اثرات ذهن آگاهی و خود آگاهی بر روی تداوم
|کد مقاله||سال انتشار||مقاله انگلیسی||ترجمه فارسی||تعداد کلمات|
|32191||2009||4 صفحه PDF||سفارش دهید||محاسبه نشده|
Publisher : Elsevier - Science Direct (الزویر - ساینس دایرکت)
Journal : Personality and Individual Differences, Volume 47, Issue 4, September 2009, Pages 379–382
Although theory and research suggest that self-awareness is necessary to regulate one’s behaviors, it is unclear what effect mindfulness, a form of present-centered, non-judgmental, and non-reactive awareness, would have on behavioral self-regulation. The present study found that trait mindfulness, particularly its nonjudging and non-reacting facets, predicted increased persistence on a difficult lab task (N = 142). Although self-critical facets of self-consciousness were negatively related to mindfulness, self-consciousness did not predict persistence as expected. Mindfulness, particularly nonjudging and non-reactive aspects, may improve self-regulation.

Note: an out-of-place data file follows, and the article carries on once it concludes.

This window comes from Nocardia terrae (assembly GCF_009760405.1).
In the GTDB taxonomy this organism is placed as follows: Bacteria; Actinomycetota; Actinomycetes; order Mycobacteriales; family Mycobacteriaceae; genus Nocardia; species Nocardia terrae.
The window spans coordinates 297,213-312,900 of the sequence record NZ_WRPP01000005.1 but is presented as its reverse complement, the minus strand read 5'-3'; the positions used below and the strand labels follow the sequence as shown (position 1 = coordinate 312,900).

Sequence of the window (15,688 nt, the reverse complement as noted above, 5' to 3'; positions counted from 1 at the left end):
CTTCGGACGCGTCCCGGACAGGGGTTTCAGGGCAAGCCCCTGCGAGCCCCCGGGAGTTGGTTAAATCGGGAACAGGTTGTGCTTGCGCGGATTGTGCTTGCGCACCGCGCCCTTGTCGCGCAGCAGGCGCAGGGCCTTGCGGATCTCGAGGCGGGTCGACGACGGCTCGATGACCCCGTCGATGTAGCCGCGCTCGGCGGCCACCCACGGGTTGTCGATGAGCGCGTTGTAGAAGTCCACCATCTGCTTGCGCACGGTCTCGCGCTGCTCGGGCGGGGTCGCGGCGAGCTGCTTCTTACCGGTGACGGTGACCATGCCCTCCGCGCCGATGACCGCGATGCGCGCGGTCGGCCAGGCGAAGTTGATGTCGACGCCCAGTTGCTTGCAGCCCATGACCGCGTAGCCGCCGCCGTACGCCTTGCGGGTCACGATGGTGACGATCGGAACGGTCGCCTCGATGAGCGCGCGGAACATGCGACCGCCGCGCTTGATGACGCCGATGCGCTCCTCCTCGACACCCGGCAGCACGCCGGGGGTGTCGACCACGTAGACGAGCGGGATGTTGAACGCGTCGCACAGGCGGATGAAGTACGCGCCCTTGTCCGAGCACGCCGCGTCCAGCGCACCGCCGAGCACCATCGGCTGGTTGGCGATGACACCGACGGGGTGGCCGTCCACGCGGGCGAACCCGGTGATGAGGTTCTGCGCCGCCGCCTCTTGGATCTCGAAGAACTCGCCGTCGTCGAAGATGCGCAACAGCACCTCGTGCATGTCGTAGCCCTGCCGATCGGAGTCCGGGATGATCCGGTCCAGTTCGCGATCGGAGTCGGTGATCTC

If behavioral persistence can occur only when people are self-aware, what are the effects of mindfulness, a distinct kind of self-awareness, on persistence? Self-awareness has been defined as attention focused on some aspect of the self (Fenigstein, Scheier, & Buss, 1975). According to self-regulation theory (Carver & Scheier, 1998), self-awareness promotes awareness of a discrepancy between one’s current state and a standard, which in turn promotes behavior to minimize the discrepancy. Individuals seek to control their behaviors to the extent that they are aware of their standing in relation to a goal, that is, the extent that they are self-aware. 1.1. Self-awareness and self-regulation As employed in the self-regulation literature, self-consciousness is the trait version of state self-awareness and encompasses three factors: private and public self-consciousness and social anxiety (Fenigstein et al., 1975). Private self-consciousness is awareness of one’s thoughts, feelings, and private motivations, while public self-consciousness is awareness of oneself as a social object. The private self-consciousness factor is itself composed of two facets (Burnkrant and Page, 1984 and Cramer, 2000): Self-reflectiveness represents rumination about oneself, whereas internal state awareness reflects awareness of one’s emotional states. Self-reflectiveness positively correlates with rumination, depression, and anxiety whereas internal state awareness negatively correlates with these variables ( Anderson, Bohon, & Berrigan, 1996), suggesting that self-reflectiveness may be a maladaptive form of self-awareness, while internal state awareness may be neutral or adaptive. Although past research has examined the role that self-consciousness plays in triggering self-conscious emotions such as guilt and shame, and their relation to goal pursuit ( Tracy & Robins, 2004), it appears that no studies have examined the effects on persistence of specific facets of private self-consciousness. 1.2. Mindfulness and self-awareness Mindfulness is a form of attentional self-regulation that involves a different quality of attention brought to bear on the self, emphasizing a non-judgmental, non-discursive awareness of one’s perceptions, sensations, thoughts, and emotions. Mindfulness and self-awareness are different constructs that should affect behavior differently. In the self-regulation literature, self-awareness reflects a critical or evaluative state that automatically leads to comparison of the self against standards (Silvia & Duval, 2001) and efforts to change behavior. In contrast, mindful awareness does not necessarily lead to identification of discrepancies or attempts to reduce them. Rather, mindful awareness involves acceptance of whatever is observed, even discrepancies. Furthermore, mindfulness allows for deliberate actions that may not be consistent with automatic discrepancy reducing behaviors. Studies that have examined the relationship between mindfulness and self-consciousness have found negative correlations between mindfulness and public self-consciousness (r = −.15 to r = −.23) but no relationship with private self-consciousness, although relationships between mindfulness and the two facets of private self-consciousness were significant and in opposite directions (rself reflection = −.13; rinternal state awareness = .23; Beitel et al., 2005 and Brown and Ryan, 2003). 1.3. The present study Relationships among mindfulness, self-consciousness, and persistence have not been investigated simultaneously. The present study tested three hypotheses about these relationships using five facets of mindfulness (Baer, Smith, Hopkins, Krietemeyer, & Toney, 2006) that include observing (noticing or attending to internal and external stimuli); describing (labeling observed experiences); actingwithawareness (attending to one’s present-moment activities); nonjudgingofinnerexperience (taking a nonevaluative stance toward thoughts and feelings), and nonreactivitytoinnerexperience (the tendency to allow feelings and thoughts to come and go). Hypothesis1: Mindfulnessandpersistence. The literature on mindfulness suggests a positive relationship between mindfulness and adaptive functioning ( Brown, Ryan, & Creswell, 2007). To the extent that persistence is adaptive, we hypothesized that mindfulness would predict persistence. With regard to mindfulness facets, in student samples, relationships between observing and adaptive characteristics are nonsignificant or negative. Therefore, we predicted that observing would be unrelated to persistence. Hypothesis2: Mindfulnessandself-consciousness. Because private self-consciousness and its facets include attention to thoughts and feelings, we hypothesized that they would positively correlate with observing. We also hypothesized that actingwithawareness would inversely relate to public self-consciousness and self-reflectiveness, replicating previous findings. Because the content of both public self-consciousness and self-reflectiveness includes critical self-examination, we hypothesized that they would inversely relate to nonjudging. We made no hypotheses regarding relationships between self-consciousness and describing and nonreactivity.